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For more peeks at what people are reading, head over to Modern Mrs. Darcy’s link-up!

Quick Lit September 2015

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Previously on The Deliberate Reader

One year ago: Quick Lit: Recent Christian Reads
Two years ago: Quick Lit: Recent Christian Reads

Comments

  1. I’m glad to hear this on the Gayle Foreman books. Those get checked out quite a bit and I frequently consider snagging them when they come back through. I’ll take your word for it, though. Cranky reading meter … ha! The more I read, the more sensitive mine becomes.

    • I mean, you’d get through them in no time, but still. Unless you really feel like you should because of your work, don’t bother.

      And yes, my cranky reading meter is much more sensitive as I get older and read more. ๐Ÿ™‚

  2. I also didn’t really like If I Stay and Where She Went. I do LOVE the movie version of If I Stay though. It’s one of the rare ones where the movie is better than the book. I think it was related to all of the music in the story. I am not a musical person, so I really missed out on all of that in the reading of the book.

    • Hmmm, interesting. I briefly thought about looking for the movie (since Jessica’s book club is a book and movie club), but it wasn’t streaming via Netflix and getting it from a Redbox seemed like too much hassle. Maybe I should make the effort.

      • Oh bummer. It was on Netflix last month. Maybe it’ll come back at some point. It is definitely worth watching.

        • I never even looked for it then – I thought I checked in June, right after I finished it, and didn’t see it. I was kind of spacing a lot of things around then though, so maybe it was there and I didn’t notice it.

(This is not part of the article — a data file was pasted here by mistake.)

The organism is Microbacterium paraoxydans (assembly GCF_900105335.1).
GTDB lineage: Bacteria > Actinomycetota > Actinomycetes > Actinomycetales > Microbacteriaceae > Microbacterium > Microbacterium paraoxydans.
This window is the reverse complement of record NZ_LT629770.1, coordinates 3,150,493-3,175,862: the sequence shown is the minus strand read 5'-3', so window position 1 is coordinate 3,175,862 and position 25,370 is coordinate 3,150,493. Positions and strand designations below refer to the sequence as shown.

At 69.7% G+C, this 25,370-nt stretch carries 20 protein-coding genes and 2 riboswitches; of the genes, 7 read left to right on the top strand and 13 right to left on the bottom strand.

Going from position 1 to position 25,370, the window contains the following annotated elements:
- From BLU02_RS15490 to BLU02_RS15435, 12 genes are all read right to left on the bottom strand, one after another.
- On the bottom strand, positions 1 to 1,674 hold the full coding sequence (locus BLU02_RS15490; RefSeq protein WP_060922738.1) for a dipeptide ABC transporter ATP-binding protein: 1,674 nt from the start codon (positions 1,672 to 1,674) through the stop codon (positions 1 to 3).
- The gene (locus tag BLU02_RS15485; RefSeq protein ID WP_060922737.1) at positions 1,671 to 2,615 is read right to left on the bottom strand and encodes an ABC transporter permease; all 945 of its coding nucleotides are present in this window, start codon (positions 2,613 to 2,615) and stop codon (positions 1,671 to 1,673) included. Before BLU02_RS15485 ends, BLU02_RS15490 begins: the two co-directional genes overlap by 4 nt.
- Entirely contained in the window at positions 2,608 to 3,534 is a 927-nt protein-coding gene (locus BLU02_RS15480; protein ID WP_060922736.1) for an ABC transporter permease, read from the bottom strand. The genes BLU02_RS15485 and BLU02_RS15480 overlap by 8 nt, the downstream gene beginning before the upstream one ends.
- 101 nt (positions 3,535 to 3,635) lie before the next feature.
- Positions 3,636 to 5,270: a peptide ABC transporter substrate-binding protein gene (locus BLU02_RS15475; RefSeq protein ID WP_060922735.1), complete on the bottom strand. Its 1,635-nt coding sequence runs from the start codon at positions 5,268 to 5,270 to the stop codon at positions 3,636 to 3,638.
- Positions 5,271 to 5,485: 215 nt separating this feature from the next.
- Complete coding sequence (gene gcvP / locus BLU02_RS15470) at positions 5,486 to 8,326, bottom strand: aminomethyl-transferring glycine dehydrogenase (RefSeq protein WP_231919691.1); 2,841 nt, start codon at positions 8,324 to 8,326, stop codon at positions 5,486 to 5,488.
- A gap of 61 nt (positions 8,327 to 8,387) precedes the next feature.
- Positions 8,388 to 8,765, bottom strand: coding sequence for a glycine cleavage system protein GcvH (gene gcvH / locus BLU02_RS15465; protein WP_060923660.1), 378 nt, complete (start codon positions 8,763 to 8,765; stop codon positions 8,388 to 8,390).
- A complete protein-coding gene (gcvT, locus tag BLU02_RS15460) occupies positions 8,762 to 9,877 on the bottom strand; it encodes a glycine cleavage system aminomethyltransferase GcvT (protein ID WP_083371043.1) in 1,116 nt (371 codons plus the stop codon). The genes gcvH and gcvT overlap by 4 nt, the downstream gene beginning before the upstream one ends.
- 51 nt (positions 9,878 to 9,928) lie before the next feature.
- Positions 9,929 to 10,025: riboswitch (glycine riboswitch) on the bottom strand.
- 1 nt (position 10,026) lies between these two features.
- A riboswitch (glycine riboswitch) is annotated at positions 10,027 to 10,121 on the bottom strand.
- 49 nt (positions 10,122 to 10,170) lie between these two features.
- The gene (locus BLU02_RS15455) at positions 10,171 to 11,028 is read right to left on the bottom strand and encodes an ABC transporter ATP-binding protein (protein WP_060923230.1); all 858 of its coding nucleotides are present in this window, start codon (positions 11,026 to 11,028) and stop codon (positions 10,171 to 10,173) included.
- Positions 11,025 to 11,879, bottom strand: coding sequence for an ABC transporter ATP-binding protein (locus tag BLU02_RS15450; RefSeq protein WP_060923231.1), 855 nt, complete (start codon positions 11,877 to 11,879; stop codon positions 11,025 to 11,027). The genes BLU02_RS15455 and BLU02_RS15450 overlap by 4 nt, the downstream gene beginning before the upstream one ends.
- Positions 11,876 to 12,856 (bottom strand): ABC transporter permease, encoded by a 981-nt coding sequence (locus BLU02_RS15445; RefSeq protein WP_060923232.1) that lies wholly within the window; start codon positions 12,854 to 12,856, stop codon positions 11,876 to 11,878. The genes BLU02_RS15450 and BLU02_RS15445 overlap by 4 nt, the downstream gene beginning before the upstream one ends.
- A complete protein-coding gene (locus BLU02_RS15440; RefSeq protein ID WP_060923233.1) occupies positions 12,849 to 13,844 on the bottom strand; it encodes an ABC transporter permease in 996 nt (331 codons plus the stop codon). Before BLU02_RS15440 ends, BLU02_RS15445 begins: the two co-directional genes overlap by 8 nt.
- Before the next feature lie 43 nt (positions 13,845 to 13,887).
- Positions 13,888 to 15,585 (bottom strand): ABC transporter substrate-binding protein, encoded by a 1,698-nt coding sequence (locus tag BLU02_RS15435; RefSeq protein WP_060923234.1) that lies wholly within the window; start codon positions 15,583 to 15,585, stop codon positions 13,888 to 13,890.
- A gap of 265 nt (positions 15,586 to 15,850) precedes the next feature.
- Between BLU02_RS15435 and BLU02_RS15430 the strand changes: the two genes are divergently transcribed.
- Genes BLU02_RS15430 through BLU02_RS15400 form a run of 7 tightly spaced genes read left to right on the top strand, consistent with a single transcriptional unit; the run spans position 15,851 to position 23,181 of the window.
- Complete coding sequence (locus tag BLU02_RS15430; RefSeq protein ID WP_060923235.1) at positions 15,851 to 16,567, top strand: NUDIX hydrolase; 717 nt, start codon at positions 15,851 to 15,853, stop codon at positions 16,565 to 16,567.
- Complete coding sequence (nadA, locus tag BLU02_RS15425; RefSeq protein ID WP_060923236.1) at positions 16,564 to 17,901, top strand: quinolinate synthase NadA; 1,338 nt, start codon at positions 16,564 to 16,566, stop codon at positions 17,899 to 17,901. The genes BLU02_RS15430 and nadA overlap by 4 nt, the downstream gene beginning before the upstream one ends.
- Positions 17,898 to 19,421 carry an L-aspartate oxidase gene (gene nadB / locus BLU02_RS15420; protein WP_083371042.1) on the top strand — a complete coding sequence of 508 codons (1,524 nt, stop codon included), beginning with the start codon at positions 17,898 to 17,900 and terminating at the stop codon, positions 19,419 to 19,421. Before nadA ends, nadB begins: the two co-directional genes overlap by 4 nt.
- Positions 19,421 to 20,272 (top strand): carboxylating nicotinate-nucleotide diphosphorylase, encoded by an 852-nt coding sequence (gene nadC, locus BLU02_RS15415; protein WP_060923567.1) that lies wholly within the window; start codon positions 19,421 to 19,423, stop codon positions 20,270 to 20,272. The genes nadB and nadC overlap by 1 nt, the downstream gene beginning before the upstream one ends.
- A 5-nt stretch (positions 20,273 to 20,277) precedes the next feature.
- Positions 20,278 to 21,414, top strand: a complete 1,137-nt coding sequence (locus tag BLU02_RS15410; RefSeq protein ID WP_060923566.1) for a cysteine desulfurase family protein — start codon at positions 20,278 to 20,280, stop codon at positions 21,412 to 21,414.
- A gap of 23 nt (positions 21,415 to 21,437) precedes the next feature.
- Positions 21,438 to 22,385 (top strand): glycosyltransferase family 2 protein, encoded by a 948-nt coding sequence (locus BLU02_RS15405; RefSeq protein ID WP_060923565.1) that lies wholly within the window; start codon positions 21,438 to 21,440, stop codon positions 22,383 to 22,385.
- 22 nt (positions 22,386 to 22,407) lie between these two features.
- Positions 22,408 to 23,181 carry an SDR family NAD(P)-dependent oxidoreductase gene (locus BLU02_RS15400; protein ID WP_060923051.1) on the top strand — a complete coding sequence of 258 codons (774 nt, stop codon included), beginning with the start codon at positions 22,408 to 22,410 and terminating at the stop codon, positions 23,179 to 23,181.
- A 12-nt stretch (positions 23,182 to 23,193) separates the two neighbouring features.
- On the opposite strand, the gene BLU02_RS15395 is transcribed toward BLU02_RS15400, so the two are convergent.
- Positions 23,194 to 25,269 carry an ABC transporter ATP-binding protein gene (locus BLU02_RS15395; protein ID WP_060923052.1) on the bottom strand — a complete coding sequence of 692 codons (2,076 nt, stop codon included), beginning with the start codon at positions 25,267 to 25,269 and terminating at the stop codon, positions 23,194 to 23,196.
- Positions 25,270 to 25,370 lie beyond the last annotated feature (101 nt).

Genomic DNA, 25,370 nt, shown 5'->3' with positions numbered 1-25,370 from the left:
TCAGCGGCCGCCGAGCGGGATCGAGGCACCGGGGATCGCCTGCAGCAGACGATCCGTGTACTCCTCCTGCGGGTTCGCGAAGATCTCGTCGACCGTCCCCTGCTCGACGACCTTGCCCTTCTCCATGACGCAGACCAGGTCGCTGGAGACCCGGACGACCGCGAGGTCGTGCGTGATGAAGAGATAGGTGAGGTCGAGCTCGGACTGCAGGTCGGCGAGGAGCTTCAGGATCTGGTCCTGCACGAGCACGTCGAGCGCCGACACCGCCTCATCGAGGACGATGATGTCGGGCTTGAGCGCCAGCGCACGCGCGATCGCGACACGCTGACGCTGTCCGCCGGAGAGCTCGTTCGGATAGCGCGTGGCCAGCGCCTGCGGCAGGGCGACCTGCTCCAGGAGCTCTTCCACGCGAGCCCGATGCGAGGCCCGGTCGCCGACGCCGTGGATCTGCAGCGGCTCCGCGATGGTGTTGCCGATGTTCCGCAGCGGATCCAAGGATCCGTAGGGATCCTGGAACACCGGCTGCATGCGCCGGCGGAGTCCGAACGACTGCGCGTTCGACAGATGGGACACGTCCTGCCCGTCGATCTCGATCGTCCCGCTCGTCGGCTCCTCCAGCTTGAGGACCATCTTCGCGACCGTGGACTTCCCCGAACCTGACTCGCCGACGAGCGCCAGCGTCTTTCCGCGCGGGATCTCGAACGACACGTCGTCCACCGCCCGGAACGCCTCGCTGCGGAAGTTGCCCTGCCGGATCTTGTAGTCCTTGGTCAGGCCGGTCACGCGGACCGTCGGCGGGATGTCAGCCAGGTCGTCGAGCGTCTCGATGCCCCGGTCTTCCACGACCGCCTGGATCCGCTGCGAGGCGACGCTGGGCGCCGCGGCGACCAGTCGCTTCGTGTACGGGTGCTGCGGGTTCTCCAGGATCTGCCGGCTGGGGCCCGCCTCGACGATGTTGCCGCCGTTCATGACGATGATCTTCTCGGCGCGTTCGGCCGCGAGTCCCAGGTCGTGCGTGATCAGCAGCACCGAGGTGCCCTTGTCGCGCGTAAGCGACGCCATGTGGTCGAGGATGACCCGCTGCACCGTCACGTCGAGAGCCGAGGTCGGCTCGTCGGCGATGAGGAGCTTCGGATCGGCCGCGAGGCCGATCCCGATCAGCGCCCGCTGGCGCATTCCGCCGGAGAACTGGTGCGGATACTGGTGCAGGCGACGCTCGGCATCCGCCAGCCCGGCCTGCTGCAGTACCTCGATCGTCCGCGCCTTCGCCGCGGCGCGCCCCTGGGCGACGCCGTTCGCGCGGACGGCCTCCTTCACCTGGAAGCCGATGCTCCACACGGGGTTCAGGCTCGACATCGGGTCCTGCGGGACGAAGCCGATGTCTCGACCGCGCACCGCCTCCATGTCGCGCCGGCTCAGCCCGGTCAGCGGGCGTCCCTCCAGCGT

3. I read If I Stay at the wrong time too, but I was depressed. I cried way too much, but I have no interest in the movie or the sequel. I think it might be better as one without a sequel, since it felt like the reader was supposed to imagine how she would spend her life.
    And, I’m very sorry for you loss.

    • Thanks.

      I do think I’d have liked it to be left as a stand-alone (also because knowing about the sequel kind of gave away the answer to the big question of the first book).

      I hope you’re doing better now.

  4. Bummer to see your thoughts about If I Stay. I’ve been trying to find a good excuse to finally read it…..buuuut now I think it can remain near the bottom of the TBR pile ๐Ÿ™‚
    Saint Maize. Graphic sexually or violently?

  5. “My cranky reader meter”! Ha! I totally have one of those, too. ๐Ÿ™‚

  6. Thanks for your notes about when books are good for elementary readers–it’s tough to navigate reading level vs. content appropriateness for that age!

    • I’m trying to remember to always include this, because I know it’s coming for me too as my kids eventually move up in their reading levels.